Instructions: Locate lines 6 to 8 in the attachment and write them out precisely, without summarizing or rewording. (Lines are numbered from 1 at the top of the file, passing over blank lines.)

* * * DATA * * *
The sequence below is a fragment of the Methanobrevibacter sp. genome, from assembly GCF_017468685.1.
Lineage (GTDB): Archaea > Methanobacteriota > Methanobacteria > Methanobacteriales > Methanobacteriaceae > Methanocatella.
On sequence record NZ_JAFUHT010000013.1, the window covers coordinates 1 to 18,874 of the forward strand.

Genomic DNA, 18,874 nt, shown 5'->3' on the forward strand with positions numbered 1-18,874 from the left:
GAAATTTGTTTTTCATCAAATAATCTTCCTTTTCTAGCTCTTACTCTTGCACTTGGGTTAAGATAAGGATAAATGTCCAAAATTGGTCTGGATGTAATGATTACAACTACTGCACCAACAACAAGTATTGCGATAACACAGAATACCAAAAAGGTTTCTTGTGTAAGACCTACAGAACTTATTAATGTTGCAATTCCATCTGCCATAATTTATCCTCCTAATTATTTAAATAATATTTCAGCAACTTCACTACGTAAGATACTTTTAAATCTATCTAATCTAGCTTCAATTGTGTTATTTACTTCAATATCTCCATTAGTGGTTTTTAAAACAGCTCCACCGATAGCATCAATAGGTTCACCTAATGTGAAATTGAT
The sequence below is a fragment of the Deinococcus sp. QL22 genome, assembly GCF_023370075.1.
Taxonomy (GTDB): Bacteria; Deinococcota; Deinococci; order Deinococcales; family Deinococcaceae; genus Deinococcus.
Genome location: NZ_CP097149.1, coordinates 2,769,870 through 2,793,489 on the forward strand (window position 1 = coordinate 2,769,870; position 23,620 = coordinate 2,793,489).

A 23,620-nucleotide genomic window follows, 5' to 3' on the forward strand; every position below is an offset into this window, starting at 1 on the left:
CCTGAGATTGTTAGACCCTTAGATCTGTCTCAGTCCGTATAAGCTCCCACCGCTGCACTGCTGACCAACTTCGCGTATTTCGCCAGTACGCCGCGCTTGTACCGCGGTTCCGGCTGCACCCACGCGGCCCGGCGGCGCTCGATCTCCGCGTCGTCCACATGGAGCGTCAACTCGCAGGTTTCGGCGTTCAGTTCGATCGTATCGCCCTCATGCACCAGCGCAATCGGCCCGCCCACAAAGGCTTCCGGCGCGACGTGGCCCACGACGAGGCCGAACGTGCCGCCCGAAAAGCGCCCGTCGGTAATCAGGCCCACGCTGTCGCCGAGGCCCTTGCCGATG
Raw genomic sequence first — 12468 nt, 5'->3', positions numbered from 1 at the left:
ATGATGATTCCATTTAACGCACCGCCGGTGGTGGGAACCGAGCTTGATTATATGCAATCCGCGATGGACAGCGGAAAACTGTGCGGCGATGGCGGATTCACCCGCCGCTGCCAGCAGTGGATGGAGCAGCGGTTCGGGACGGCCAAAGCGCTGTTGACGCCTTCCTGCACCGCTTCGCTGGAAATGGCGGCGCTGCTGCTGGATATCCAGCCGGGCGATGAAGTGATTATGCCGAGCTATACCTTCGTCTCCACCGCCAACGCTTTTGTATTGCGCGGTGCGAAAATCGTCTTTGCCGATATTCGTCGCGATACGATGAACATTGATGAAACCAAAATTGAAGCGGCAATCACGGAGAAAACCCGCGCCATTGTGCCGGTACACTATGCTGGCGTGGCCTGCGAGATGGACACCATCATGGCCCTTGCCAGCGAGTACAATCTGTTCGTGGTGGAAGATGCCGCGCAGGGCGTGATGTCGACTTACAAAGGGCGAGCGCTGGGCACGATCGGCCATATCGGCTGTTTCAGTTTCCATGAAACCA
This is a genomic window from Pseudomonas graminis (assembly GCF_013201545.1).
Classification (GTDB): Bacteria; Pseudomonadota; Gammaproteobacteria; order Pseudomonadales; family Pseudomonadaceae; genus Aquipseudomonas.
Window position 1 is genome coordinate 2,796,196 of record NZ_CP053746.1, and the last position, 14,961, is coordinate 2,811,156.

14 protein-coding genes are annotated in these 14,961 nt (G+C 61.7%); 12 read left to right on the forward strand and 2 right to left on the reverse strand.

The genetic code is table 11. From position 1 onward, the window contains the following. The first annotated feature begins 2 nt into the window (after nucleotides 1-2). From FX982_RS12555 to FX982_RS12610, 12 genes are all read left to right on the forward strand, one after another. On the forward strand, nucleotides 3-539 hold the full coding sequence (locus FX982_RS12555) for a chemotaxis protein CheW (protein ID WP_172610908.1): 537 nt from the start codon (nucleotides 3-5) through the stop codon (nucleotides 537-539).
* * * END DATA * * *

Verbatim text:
The sequence below is a fragment of the Deinococcus sp. QL22 genome, assembly GCF_023370075.1.
Taxonomy (GTDB): Bacteria; Deinococcota; Deinococci; order Deinococcales; family Deinococcaceae; genus Deinococcus.
Genome location: NZ_CP097149.1, coordinates 2,769,870 through 2,793,489 on the forward strand (window position 1 = coordinate 2,769,870; position 23,620 = coordinate 2,793,489).